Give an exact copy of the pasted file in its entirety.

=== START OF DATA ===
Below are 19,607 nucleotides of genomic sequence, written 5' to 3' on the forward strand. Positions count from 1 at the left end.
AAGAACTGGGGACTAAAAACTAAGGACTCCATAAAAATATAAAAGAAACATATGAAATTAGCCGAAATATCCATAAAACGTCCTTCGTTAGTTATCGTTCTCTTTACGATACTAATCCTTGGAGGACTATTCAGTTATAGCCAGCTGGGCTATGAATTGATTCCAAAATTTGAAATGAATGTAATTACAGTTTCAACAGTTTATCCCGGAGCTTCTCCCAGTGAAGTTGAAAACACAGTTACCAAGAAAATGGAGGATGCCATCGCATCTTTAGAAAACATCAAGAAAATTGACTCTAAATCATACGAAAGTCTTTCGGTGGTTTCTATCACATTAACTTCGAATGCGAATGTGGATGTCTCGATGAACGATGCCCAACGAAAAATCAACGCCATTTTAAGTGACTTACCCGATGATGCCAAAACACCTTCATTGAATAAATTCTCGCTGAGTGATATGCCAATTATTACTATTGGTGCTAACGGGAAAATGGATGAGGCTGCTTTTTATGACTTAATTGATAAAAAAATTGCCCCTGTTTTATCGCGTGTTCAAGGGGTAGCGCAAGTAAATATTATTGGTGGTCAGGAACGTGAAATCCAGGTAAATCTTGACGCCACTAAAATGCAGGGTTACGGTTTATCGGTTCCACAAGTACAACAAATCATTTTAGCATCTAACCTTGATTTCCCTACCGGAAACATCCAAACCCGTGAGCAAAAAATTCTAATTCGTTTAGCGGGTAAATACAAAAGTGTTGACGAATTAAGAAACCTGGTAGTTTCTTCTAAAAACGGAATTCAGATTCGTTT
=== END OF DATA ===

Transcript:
Below are 19,607 nucleotides of genomic sequence, written 5' to 3' on the forward strand. Positions count from 1 at the left end.
AAGAACTGGGGACTAAAAACTAAGGACTCCATAAAAATATAAAAGAAACATATGAAATTAGCCGAAATATCCATAAAACGTCCTTCGTTAGTTATCGTTCTCTTTACGATACTAATCCTTGGAGGACTATTCAGTTATAGCCAGCTGGGCTATGAATTGATTCCAAAATTTGAAATGAATGTAATTACAGTTTCAACAGTTTATCCCGGAGCTTCTCCCAGTGAAGTTGAAAACACAGTTACCAAGAAAATGGAGGATGCCATCGCATCTTTAGAAAACATCAAGAAAATTGACTCTAAATCATACGAAAGTCTTTCGGTGGTTTCTATCACATTAACTTCGAATGCGAATGTGGATGTCTCGATGAACGATGCCCAACGAAAAATCAACGCCATTTTAAGTGACTTACCCGATGATGCCAAAACACCTTCATTGAATAAATTCTCGCTGAGTGATATGCCAATTATTACTATTGGTGCTAACGGGAAAATGGATGAGGCTGCTTTTTATGACTTAATTGATAAAAAAATTGCCCCTGTTTTATCGCGTGTTCAAGGGGTAGCGCAAGTAAATATTATTGGTGGTCAGGAACGTGAAATCCAGGTAAATCTTGACGCCACTAAAATGCAGGGTTACGGTTTATCGGTTCCACAAGTACAACAAATCATTTTAGCATCTAACCTTGATTTCCCTACCGGAAACATCCAAACCCGTGAGCAAAAAATTCTAATTCGTTTAGCGGGTAAATACAAAAGTGTTGACGAATTAAGAAACCTGGTAGTTTCTTCTAAAAACGGAATTCAGATTCGTTT